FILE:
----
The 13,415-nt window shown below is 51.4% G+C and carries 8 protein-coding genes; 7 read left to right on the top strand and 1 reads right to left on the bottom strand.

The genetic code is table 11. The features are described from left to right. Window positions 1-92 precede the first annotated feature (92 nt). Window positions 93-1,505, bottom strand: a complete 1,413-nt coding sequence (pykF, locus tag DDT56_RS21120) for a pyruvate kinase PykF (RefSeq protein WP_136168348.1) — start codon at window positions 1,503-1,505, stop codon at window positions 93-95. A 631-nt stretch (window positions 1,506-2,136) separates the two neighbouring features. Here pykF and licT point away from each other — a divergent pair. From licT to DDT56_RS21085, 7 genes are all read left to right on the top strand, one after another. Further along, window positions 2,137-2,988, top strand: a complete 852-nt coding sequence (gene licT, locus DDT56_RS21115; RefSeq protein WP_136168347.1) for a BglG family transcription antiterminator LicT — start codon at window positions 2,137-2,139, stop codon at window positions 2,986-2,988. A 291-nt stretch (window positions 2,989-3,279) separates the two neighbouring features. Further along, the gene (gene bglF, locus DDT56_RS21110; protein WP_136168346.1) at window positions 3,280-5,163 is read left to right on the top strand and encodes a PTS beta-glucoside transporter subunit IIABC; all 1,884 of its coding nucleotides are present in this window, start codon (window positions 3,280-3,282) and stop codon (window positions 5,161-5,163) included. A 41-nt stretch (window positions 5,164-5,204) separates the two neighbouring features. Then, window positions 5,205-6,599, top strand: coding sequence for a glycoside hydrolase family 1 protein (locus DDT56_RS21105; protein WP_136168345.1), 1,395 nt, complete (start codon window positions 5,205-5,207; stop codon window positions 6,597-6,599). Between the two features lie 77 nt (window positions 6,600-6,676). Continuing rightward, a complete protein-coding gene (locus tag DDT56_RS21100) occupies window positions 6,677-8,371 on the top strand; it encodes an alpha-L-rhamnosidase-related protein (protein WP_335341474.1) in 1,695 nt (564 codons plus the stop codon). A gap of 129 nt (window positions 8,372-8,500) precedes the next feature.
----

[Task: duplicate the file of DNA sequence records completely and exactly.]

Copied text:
The 13,415-nt window shown below is 51.4% G+C and carries 8 protein-coding genes; 7 read left to right on the top strand and 1 reads right to left on the bottom strand.

The genetic code is table 11. The features are described from left to right. Window positions 1-92 precede the first annotated feature (92 nt). Window positions 93-1,505, bottom strand: a complete 1,413-nt coding sequence (pykF, locus tag DDT56_RS21120) for a pyruvate kinase PykF (RefSeq protein WP_136168348.1) — start codon at window positions 1,503-1,505, stop codon at window positions 93-95. A 631-nt stretch (window positions 1,506-2,136) separates the two neighbouring features. Here pykF and licT point away from each other — a divergent pair. From licT to DDT56_RS21085, 7 genes are all read left to right on the top strand, one after another. Further along, window positions 2,137-2,988, top strand: a complete 852-nt coding sequence (gene licT, locus DDT56_RS21115; RefSeq protein WP_136168347.1) for a BglG family transcription antiterminator LicT — start codon at window positions 2,137-2,139, stop codon at window positions 2,986-2,988. A 291-nt stretch (window positions 2,989-3,279) separates the two neighbouring features. Further along, the gene (gene bglF, locus DDT56_RS21110; protein WP_136168346.1) at window positions 3,280-5,163 is read left to right on the top strand and encodes a PTS beta-glucoside transporter subunit IIABC; all 1,884 of its coding nucleotides are present in this window, start codon (window positions 3,280-3,282) and stop codon (window positions 5,161-5,163) included. A 41-nt stretch (window positions 5,164-5,204) separates the two neighbouring features. Then, window positions 5,205-6,599, top strand: coding sequence for a glycoside hydrolase family 1 protein (locus DDT56_RS21105; protein WP_136168345.1), 1,395 nt, complete (start codon window positions 5,205-5,207; stop codon window positions 6,597-6,599). Between the two features lie 77 nt (window positions 6,600-6,676). Continuing rightward, a complete protein-coding gene (locus tag DDT56_RS21100) occupies window positions 6,677-8,371 on the top strand; it encodes an alpha-L-rhamnosidase-related protein (protein WP_335341474.1) in 1,695 nt (564 codons plus the stop codon). A gap of 129 nt (window positions 8,372-8,500) precedes the next feature.